Hello and welcome to the first (of many ;-) LJ Chip Carving Class.I’ll be leading you step-by-step through this class which is sure to be a lot of fun. Skill level: All levels! I will provide instruction every step of the way! Beginners are my specialty :-). Advanced chip carvers are welcome too. Who knows, you might learn something along the way. Age level: 12 years and up Tools, equipment needed: Chip carving knife (If you need a knife and order one from the My Chip Carving S...
Hey everyone, It was suggested that I start a discussion on how to find and harvest burls. Please give your input also. I don’t deal with straight grain that often. I cut and sell burls for a living so here is what I know. It is illegal to harvest a burl without permission. of course if it is on your own property you can give yourself permission. What I do is put an ad on Craig’s list saying I want your burls. Most people don’t know what burls are. So you don’t get that many calls....
Lesson 3: Pattern Development The project we are tackling in this class is a chip carved quilt. Quilt patterns lend themselves very well to chip carving. Geometric in nature, various elements of a quilt pattern can be removed to create a carved version of the fabric quilt. If there is a quilter in your household, no doubt there will be a book, magazine, or quilting journal in the bookcase, magazine rack, or under the bed (maybe only in my house). Get one out and page through it thinking...
I am an “Urban Logger”. I only mill trees from town. There is a reason for this. I am a tree hugger (yea really) Not the stereotype, insert your own mental picture here, that have given that title a negative connotation. BUT, I do love trees. I think they are magnificent. I know this sounds weird from a guy that runs a sawmill, you would think I just feel they are for me to chop down and mill and make money from. It’s not like that at all . I started sawmilling just to keep ...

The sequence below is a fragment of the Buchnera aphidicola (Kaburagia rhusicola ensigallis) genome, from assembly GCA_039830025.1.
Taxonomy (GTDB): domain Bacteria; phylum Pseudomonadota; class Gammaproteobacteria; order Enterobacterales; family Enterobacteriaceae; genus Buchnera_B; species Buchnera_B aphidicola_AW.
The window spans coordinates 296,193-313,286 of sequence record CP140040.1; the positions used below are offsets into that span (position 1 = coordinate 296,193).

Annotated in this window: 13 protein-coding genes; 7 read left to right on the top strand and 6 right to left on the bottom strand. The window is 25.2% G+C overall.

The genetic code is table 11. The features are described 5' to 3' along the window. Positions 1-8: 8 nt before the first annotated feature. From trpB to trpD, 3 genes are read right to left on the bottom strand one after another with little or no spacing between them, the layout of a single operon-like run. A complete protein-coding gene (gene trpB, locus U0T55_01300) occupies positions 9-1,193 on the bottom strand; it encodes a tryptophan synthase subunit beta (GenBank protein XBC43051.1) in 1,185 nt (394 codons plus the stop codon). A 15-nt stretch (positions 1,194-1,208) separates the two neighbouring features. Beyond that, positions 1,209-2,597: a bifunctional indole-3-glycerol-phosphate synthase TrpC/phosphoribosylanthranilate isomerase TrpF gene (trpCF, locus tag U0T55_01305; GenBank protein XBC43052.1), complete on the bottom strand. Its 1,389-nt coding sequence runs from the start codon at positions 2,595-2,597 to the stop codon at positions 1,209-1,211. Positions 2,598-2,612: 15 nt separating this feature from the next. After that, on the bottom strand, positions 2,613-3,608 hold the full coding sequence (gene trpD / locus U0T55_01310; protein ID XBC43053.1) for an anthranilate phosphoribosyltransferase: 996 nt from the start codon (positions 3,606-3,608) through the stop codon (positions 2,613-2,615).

Some of you may have remembered me from the past, I do chip carving on woodworking items. Every year I try and make one large chip carving for the carving shows and this year is no exception. I started this project in Apr and am just finishing the first phase. This is a 24”Sq. made of basswood with a walnut frame around it. When I make a carving like this I will make sample pieces just to make sure the design will work. This is all made using a knife. In the middle pinwhee...
I recently finished working on a cutting algorithm app for the iPad and iPhone called Smart Cutter, and wanted to share the app with every one hoping get some feedback from carpenters and wood workers. Smart Cutter finds the maximum number of small pieces cut from a larger sheet of paper with minimum scrap. It employs a state of the art algorithm to generate the maximum number of small pieces cut from a larger sheet of paper, wood, cloth or any other material, with minimum waste. Whether y...
As mentioned in the previous entry, at the suggestion of my instructor, I modified the design such that the whole top would be a torsion grid. This approach did present its own problem though. Since the design called for the ‘leg’ to act as a massive tenon seated in the underside of the top, I would need a lot of bulk around the leg. I considered laminating solid wood pieces to build it up. I decided against that; I can’t recall why. Instead, I opted to take what I call t...
The last steps to complete our plate is to apply a finish.The finishing process gives many carvers headaches and can lead to much frustration.With this in mind, I’ve created a series of finishing lessons in the My Chip Carving Video Vault.I won’t create a full-blown finishing video for this class but instead will encourage you to check out the finishing series already created. Here are the steps to finish your plate. 1. Remove all leftover pattern lines. The following video ...
Several people made some nice comments about some ornaments I posted and there seemed to be a little interest in a mini-tutorial on how to carve them. Santas are pretty easy to carve, since everyone has some familiarity with the subject and Santa is easy to recognize with just a few key features. This style is particularly easy to make since the eyes are covered. A carver named Don Worley may have invented this style, called “no-see-ums”, but I just make them up without following ...
I’ve created 9 – 3-3/4” patterns and 6 – 5-3/4” patterns that you can pick from to chip carve. Creating your own patterns is encouraged too. Here’s a glimpse of one page of the 3-3/4” patterns. The easiest way I could come up with for you to be able to download these quilt square patterns I’ve prepared, is to post them in the My Chip Carving Member area. If you are already a member – log in and go to the Pattern Vault and look...
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